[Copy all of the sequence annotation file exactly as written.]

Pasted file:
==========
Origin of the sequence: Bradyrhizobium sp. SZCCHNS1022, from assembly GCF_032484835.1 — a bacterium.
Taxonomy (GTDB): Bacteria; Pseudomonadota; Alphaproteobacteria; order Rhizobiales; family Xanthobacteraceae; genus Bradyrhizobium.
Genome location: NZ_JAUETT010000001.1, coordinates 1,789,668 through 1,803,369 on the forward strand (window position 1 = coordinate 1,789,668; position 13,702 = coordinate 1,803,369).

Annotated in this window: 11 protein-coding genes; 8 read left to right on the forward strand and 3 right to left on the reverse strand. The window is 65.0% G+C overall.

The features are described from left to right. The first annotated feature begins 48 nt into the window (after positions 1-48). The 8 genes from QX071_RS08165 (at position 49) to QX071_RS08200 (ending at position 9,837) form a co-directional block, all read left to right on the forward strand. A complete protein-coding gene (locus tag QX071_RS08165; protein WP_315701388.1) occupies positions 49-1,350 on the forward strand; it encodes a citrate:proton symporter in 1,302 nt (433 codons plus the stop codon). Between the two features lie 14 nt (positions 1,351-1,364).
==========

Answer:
Origin of the sequence: Bradyrhizobium sp. SZCCHNS1022, from assembly GCF_032484835.1 — a bacterium.
Taxonomy (GTDB): Bacteria; Pseudomonadota; Alphaproteobacteria; order Rhizobiales; family Xanthobacteraceae; genus Bradyrhizobium.
Genome location: NZ_JAUETT010000001.1, coordinates 1,789,668 through 1,803,369 on the forward strand (window position 1 = coordinate 1,789,668; position 13,702 = coordinate 1,803,369).

Annotated in this window: 11 protein-coding genes; 8 read left to right on the forward strand and 3 right to left on the reverse strand. The window is 65.0% G+C overall.

The features are described from left to right. The first annotated feature begins 48 nt into the window (after positions 1-48). The 8 genes from QX071_RS08165 (at position 49) to QX071_RS08200 (ending at position 9,837) form a co-directional block, all read left to right on the forward strand. A complete protein-coding gene (locus tag QX071_RS08165; protein WP_315701388.1) occupies positions 49-1,350 on the forward strand; it encodes a citrate:proton symporter in 1,302 nt (433 codons plus the stop codon). Between the two features lie 14 nt (positions 1,351-1,364).